Kurdish-Shiite Dispute over US Troops Ends their ‘Historic Alliance’ in Iraq
Statements by officials in Baghdad and Erbil have revealed a severe disputes between the federal government and Kurdish authorities over ending the deployment of American forces in Iraq. The differences appear to have put the final nail in the coffin of the so-called “historic alliance,” struck years ago between Shiites and Kurds against the regime of late ruler Saddam Hussein.
Saddam’s regime was overthrown in 2003 and 17 years later, little remains of the alliance, especially after Shiite parliamentary blocs alone passed a resolution calling for an end to all foreign troop presence. The vote was boycotted by Sunni and Kurdish lawmakers.
Except for Masoud Barzani, most of the Kurdish and Shiite leaderships that struck the alliance have passed away. The alliance, which appeared aimed at marginalizing Sunnis, agreed to the constitution, with all of its flaws, that the Americans and United Nations played a major role in drafting. The flaws of the constitution have led to differences between the Kurds and Shiites, most notably over article 140 on Kirkuk and disputed regions.
However, the differences have always been resolved through settlements based on their emotions that brought them together in the first place to confront Saddam.
Seventeen years later, the situation is completely different and the Shiites acted alone in calling for the withdrawal of American troops.
President of the Kurdistan region in Iraq Nechirvan Barzani said the vote set a “bad precedent.”
“Our view is that the decision taken by the Iraqi parliament was not a good one and the Kurds and the Sunnis did not take part in that decision,” he told Al-Monitor on Thursday.
“The decision was taken by the Shiite bloc without consulting either of the key components of this country, the Kurds or the Sunnis. It was a very critical step that was taken without seeking consensus and as such violates the spirit of the Iraqi constitution. This is not good for Iraq, either now or for the future.”
“The question that first needs to be addressed is the following: Why are US troops here to begin with? They are here upon the invitation in 2014 of the Iraqi government and in consultation with the UN Security Council when the ISIS was on the outskirts of Baghdad,” continued Barzani.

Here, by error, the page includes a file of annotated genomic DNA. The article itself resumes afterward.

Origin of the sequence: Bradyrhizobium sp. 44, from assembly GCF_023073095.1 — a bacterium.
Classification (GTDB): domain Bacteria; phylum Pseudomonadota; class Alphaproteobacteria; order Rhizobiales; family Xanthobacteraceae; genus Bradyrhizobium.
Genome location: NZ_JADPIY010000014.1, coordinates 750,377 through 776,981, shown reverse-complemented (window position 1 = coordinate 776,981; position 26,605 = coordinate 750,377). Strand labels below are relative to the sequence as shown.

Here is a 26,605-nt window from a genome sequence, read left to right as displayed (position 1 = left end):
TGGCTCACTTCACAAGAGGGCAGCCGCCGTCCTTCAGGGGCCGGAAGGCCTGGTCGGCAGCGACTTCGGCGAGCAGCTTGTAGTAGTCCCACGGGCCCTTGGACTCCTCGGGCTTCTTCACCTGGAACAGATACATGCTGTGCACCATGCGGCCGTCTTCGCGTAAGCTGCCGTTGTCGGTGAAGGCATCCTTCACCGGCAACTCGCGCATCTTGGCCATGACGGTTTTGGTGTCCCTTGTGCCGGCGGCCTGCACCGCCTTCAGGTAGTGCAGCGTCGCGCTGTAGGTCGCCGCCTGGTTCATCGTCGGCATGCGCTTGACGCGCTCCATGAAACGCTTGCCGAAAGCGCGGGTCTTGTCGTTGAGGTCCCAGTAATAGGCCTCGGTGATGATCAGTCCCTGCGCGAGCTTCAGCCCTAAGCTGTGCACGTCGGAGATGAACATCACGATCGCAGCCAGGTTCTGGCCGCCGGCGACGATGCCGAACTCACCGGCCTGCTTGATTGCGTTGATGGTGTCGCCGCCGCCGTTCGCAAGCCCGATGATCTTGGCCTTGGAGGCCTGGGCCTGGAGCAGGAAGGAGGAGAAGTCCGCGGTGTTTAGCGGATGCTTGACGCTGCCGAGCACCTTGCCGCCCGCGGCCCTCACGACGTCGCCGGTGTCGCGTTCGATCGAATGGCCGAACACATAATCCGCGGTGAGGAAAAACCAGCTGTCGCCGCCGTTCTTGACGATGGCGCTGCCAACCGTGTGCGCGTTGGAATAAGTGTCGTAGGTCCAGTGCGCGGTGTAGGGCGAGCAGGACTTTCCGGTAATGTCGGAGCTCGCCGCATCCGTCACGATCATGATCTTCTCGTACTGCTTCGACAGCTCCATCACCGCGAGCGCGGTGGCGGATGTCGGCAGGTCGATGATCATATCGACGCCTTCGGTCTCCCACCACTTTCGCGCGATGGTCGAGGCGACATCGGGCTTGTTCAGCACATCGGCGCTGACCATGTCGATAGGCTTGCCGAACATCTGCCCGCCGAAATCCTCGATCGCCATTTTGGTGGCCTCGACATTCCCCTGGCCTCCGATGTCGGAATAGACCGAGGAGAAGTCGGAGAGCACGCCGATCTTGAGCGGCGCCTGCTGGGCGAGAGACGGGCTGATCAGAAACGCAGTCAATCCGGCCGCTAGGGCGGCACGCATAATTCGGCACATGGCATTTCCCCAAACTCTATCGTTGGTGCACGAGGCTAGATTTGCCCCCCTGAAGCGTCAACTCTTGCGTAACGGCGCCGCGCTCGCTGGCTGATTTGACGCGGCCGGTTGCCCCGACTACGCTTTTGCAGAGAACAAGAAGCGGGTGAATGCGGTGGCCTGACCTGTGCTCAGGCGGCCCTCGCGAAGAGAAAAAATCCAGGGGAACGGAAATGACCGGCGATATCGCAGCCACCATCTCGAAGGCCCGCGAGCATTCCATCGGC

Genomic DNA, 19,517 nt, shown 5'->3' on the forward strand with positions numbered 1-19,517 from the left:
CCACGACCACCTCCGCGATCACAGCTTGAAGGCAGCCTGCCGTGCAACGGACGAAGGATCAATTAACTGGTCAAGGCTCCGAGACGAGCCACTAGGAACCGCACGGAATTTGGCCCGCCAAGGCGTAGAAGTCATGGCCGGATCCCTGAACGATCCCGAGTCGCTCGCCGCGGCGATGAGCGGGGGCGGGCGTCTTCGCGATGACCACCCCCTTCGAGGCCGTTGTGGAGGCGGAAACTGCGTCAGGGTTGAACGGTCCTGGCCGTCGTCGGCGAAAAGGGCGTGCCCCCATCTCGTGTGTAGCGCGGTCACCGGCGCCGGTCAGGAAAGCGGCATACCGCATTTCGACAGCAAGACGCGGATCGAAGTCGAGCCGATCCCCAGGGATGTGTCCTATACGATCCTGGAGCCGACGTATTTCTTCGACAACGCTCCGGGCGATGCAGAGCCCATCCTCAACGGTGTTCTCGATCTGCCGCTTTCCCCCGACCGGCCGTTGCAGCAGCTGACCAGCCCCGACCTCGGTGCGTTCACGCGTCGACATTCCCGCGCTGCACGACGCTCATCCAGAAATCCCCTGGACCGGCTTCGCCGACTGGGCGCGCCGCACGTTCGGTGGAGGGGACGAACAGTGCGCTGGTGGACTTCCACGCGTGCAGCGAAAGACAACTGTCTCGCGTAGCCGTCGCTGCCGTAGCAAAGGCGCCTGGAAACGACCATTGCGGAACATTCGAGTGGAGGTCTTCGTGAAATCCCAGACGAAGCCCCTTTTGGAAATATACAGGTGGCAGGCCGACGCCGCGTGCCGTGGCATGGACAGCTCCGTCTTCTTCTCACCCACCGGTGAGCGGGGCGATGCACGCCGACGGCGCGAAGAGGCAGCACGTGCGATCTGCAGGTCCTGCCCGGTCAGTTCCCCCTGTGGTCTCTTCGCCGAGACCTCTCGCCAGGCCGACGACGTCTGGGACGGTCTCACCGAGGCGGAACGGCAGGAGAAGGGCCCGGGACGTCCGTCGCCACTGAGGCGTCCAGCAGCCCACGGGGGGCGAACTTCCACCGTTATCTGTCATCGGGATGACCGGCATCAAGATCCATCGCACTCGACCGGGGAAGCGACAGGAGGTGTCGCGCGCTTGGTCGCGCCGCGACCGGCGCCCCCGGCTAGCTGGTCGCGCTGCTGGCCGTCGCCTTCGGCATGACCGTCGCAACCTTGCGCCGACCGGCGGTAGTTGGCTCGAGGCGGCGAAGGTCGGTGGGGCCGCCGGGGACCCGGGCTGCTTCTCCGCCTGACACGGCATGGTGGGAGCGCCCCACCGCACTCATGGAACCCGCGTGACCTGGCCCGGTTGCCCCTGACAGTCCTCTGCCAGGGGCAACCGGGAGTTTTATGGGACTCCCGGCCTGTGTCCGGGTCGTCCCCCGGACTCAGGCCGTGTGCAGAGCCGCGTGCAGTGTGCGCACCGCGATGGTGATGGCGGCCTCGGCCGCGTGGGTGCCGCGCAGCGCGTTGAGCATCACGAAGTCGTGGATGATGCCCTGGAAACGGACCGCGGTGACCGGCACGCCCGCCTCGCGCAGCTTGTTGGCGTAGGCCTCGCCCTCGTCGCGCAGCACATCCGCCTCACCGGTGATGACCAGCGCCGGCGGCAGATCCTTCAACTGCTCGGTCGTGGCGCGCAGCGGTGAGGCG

“The second: Does the current situation in Iraq justify the withdrawal of US and coalition forces given their mission, which is to help defeat ISIS? As far as we, the KRG, is concerned the answer is plainly ‘No.’ All the intelligence indicates that ISIS has regrouped itself and that they are carrying out attacks against Iraqi targets on a daily basis. Hence, it's as much in the interest of Iraqi Kurdistan as it is for the whole of Iraq that US forces remain for the time being,” he stressed.
Security and strategic expert Dr. Hisham al-Hashemi said the US presence in Iraq helps it closely “manage its interests in the region.”
“Its deployment helps protect its allies in the Middle East and blocks the establishment of a land route between Tehran and Beirut,” he told Asharq Al-Awsat.
He stressed the importance of the American role in Iraq, saying it was the main source of weapons for the Iraqi military, the counter-terrorism apparatus and federal police, and it provides surveillance and spy equipment for the intelligence and national security agencies.
Political researcher Raad Hashem said the call on the Americans to quit Iraq has been made before. “Such demands intensify based on security developments and the mood of the political class running the country,” he explained.
In wake of the recent American-Iranian escalation, Shiite parties renewed their calls for the American troops to withdraw, he told Asharq Al-Awsat.
The Kurds have repeatedly rejected such demands because they are aware of ISIS’ lingering threat. The latest sign of their opposition was their refusal to take part in the parliament session that called for the troop withdrawal, he added.
He described the pullout demands as “hasty”, saying that parties were seeking to exploit them for political gain or out of their sympathy with Iran.
Earlier this month, the Iraqi parliament called for US and other foreign troops to leave in wake of Washington’s killing of top Iranian commander Qassem Soleimani in an air strike in Baghdad on January 3.
“The Iraqi government must work to end the presence of any foreign troops on Iraqi soil and prohibit them from using its land, air space or water for any reason,” it said.